“My dad got a call at 5 a.m. that morning [July 5, 2020] and Koby told my dad his car was stuck. They live about two hours from where Roush’s car was discovered on Mt. Carmel Road, Raccoon Township in Gallia County, according to Google Maps satellite view, so it was decided that Roush would call someone. one who lived closer.
“He said he was calling someone named Luke, and after that his phone broke, went to voicemail, we couldn’t reach him.”
Prior to that night of July 4, 2020, Roush was at a friend Paul’s. Dyer thinks his brother left with someone named Kody.
“And from there, we don’t know what happened. We heard all kinds of horrible things,” Dyer said.
A fight and a relapse
In his last message to a friend, Roush said he was on drugs again and was angry at his roommate for bringing drugs into the house.
Dyer played the message on his phone; it had been sent to him by the person who had received it.
Roush said in the post: “Dave and I had a fight and I’m moving out because he was getting high and putting it out there a little too much and I don’t want to be there.
“So it turned from that and I relapsed…anyway, just a big bunch of bull****. But it will be fine. I don’t care,” the post concluded.
An abandoned stationery
An officer found Roush’s car abandoned and called his father. “It was in an old paper mill, like tape pits. Someone just dropped it off, it looks like,” Dyer recalled.
But the next discovery had Dyer in pieces. “I found my mother’s ashes, and some kind of group [Koby] had on his hand.
“It was my mother’s ashes that he wore around his neck. He never took them off.
“They were next to the car. My husband picked them up in the sand and I burst into tears. Because I knew something was wrong with my brother – he was gone.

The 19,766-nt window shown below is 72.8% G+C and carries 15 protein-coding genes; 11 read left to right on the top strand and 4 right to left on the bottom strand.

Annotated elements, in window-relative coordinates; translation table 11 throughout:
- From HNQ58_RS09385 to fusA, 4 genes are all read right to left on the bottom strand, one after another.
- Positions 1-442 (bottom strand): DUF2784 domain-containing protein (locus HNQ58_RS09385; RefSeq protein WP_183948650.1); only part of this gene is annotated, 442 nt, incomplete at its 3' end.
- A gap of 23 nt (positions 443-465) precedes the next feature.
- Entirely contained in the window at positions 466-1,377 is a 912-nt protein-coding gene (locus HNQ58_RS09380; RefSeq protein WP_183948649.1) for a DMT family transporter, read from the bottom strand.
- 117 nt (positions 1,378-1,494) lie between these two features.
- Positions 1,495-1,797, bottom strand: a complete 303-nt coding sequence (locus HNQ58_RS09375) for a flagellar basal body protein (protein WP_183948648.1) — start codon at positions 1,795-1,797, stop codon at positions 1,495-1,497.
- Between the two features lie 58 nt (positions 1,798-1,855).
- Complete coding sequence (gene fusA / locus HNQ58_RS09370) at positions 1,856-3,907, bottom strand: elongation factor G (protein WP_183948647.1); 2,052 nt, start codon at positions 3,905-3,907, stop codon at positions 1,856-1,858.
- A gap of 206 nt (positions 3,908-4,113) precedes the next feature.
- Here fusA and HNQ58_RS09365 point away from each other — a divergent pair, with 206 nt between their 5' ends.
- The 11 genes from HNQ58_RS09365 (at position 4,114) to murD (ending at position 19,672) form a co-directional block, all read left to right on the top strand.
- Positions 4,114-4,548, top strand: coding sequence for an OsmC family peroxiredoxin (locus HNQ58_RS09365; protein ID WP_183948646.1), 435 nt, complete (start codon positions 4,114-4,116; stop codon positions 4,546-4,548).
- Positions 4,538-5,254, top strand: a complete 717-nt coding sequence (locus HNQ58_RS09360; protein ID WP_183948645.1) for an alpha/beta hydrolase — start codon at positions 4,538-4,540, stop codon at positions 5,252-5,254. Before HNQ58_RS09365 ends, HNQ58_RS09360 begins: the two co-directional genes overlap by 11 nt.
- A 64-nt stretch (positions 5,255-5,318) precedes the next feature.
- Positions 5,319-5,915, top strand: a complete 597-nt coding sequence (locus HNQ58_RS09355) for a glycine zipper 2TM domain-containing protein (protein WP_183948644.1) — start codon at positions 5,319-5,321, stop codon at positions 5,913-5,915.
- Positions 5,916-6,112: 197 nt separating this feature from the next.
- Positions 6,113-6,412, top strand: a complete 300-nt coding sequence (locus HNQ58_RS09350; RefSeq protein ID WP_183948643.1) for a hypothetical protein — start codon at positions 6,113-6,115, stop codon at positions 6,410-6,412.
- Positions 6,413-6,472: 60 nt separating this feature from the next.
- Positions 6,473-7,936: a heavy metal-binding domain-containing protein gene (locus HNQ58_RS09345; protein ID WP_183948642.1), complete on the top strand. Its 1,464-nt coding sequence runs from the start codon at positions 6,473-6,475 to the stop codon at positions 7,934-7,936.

The only trick that remained
Of all the tips received by the family, only one person seemed legitimate.
“There was a lady who called me and my dad and she told me my brother was murdered in his truck,” Dyer said. “She went into detail. She told me about the people involved… she told me about a Sheriff Reader who was in the yard, and that she told him everything and begged the police to come and investigate and they didn’t.
“[She] mentioned [Koby] was shot in the head. They cleaned the truck with cleaner. She said the truck had all sorts of cleaners on it, smelled like bleach, and they came back later that morning – but she didn’t give the location of the body.
Dyer says the woman told him a person who was allegedly in the truck at the time of the murder was later found dead from a gunshot wound.
A call to hunters
For now, the family would like hunters and mushroom hunters to keep an eye out for Roush’s remains.
Koby’s last known location, where the family found their abandoned car, was 38°56’43.8″N 82°25’47.8″W at Mt. Carmel Road, Raccoon Township in Gallia County. It is close to an old paper mill.
The family has offered a $5,000 reward to help find Koby Roush. Anyone who may have information about the case is encouraged to call BCI at 855-BCI-OHIO (855-224-6446) or submit a missing person report through BCI’s website.